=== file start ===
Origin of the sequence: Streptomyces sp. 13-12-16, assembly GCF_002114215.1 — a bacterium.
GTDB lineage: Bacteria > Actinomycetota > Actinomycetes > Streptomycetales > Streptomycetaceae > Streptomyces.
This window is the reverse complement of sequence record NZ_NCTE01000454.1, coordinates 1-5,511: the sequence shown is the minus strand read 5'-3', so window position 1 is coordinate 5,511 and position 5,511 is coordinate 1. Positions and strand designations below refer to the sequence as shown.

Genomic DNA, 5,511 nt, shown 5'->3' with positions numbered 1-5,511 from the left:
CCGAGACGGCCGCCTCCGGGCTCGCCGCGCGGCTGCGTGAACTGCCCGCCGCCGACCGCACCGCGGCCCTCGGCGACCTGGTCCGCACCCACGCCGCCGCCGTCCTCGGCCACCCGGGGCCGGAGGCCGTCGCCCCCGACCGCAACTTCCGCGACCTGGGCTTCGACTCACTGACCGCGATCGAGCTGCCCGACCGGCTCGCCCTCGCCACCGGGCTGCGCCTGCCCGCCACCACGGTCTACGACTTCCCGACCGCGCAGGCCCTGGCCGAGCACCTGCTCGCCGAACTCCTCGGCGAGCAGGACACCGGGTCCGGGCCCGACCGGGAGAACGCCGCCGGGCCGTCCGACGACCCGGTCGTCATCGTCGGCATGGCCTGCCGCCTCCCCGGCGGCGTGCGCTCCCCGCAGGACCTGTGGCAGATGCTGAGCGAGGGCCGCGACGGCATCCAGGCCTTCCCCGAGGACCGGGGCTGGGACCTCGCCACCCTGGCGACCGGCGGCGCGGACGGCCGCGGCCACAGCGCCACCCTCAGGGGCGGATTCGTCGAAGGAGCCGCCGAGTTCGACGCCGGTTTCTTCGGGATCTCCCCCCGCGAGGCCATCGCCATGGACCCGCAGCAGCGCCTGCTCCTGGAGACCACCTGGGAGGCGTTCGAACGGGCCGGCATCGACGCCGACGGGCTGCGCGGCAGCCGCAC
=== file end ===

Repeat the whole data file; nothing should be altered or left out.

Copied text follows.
Origin of the sequence: Streptomyces sp. 13-12-16, assembly GCF_002114215.1 — a bacterium.
GTDB lineage: Bacteria > Actinomycetota > Actinomycetes > Streptomycetales > Streptomycetaceae > Streptomyces.
This window is the reverse complement of sequence record NZ_NCTE01000454.1, coordinates 1-5,511: the sequence shown is the minus strand read 5'-3', so window position 1 is coordinate 5,511 and position 5,511 is coordinate 1. Positions and strand designations below refer to the sequence as shown.

Genomic DNA, 5,511 nt, shown 5'->3' with positions numbered 1-5,511 from the left:
CCGAGACGGCCGCCTCCGGGCTCGCCGCGCGGCTGCGTGAACTGCCCGCCGCCGACCGCACCGCGGCCCTCGGCGACCTGGTCCGCACCCACGCCGCCGCCGTCCTCGGCCACCCGGGGCCGGAGGCCGTCGCCCCCGACCGCAACTTCCGCGACCTGGGCTTCGACTCACTGACCGCGATCGAGCTGCCCGACCGGCTCGCCCTCGCCACCGGGCTGCGCCTGCCCGCCACCACGGTCTACGACTTCCCGACCGCGCAGGCCCTGGCCGAGCACCTGCTCGCCGAACTCCTCGGCGAGCAGGACACCGGGTCCGGGCCCGACCGGGAGAACGCCGCCGGGCCGTCCGACGACCCGGTCGTCATCGTCGGCATGGCCTGCCGCCTCCCCGGCGGCGTGCGCTCCCCGCAGGACCTGTGGCAGATGCTGAGCGAGGGCCGCGACGGCATCCAGGCCTTCCCCGAGGACCGGGGCTGGGACCTCGCCACCCTGGCGACCGGCGGCGCGGACGGCCGCGGCCACAGCGCCACCCTCAGGGGCGGATTCGTCGAAGGAGCCGCCGAGTTCGACGCCGGTTTCTTCGGGATCTCCCCCCGCGAGGCCATCGCCATGGACCCGCAGCAGCGCCTGCTCCTGGAGACCACCTGGGAGGCGTTCGAACGGGCCGGCATCGACGCCGACGGGCTGCGCGGCAGCCGCAC